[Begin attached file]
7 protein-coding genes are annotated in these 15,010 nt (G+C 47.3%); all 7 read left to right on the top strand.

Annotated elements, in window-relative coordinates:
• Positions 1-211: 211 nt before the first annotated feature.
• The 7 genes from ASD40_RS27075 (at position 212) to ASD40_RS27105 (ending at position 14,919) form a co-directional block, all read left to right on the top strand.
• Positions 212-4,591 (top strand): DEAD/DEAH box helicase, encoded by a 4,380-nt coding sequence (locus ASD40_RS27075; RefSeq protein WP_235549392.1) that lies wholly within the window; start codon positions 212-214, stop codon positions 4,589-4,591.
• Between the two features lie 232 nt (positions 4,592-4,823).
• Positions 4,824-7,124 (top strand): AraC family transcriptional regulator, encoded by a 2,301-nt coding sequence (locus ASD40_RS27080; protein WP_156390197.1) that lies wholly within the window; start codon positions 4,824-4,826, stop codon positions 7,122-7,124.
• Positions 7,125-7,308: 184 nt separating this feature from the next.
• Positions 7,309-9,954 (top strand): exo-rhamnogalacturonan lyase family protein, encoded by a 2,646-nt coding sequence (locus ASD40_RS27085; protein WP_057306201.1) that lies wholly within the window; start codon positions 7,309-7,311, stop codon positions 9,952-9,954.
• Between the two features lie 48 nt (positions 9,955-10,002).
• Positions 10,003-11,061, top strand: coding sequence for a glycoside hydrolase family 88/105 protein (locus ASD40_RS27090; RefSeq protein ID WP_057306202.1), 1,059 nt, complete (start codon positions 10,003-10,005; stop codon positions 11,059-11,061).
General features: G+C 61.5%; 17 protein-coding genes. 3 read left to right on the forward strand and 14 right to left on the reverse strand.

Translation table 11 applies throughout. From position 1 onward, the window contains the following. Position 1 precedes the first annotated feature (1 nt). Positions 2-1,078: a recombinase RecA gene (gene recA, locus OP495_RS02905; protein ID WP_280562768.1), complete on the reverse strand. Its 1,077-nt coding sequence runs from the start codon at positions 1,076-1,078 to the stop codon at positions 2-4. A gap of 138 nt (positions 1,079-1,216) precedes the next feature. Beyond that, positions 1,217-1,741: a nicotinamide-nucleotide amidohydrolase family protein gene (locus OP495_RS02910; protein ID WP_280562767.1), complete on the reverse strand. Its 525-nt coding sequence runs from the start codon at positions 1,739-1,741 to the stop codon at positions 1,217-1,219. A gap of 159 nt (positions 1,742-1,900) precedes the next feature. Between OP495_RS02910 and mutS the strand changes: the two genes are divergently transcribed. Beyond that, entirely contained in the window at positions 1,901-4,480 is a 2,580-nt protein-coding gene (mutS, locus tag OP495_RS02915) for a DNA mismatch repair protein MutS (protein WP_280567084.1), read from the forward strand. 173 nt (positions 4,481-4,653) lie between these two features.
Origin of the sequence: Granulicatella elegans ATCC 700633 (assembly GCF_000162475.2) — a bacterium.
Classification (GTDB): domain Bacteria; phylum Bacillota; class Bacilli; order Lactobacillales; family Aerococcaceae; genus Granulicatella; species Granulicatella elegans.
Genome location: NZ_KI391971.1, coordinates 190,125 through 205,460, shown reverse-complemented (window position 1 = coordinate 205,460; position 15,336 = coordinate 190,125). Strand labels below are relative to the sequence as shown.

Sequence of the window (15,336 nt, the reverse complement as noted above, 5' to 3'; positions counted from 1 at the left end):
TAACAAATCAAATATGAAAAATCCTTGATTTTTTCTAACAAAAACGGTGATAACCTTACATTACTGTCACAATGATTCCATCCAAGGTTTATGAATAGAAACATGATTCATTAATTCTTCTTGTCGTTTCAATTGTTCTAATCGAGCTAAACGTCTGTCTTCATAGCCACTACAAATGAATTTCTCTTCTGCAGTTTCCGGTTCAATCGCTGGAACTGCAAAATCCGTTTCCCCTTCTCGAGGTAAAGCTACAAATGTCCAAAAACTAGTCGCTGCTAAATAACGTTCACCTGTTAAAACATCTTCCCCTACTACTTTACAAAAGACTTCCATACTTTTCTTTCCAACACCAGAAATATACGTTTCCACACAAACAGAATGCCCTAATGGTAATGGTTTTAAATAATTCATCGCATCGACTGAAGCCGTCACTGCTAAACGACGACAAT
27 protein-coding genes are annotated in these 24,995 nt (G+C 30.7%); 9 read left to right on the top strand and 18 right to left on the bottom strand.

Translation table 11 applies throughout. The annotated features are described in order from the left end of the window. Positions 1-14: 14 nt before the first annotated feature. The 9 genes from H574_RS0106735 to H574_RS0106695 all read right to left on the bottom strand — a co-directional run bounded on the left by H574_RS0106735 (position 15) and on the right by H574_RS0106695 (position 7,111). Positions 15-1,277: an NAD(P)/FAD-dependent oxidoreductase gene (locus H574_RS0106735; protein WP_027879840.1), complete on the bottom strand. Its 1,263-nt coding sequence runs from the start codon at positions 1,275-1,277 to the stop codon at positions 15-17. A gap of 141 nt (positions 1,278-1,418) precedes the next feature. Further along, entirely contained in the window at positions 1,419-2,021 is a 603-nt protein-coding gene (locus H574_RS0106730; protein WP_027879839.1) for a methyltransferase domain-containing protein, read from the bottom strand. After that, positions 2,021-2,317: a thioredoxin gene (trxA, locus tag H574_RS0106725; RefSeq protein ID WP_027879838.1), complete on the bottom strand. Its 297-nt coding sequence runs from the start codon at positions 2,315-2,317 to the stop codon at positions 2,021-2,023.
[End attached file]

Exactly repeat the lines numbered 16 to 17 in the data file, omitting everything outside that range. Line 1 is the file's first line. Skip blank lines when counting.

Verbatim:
Genome location: NZ_KI391971.1, coordinates 190,125 through 205,460, shown reverse-complemented (window position 1 = coordinate 205,460; position 15,336 = coordinate 190,125). Strand labels below are relative to the sequence as shown.

Sequence of the window (15,336 nt, the reverse complement as noted above, 5' to 3'; positions counted from 1 at the left end):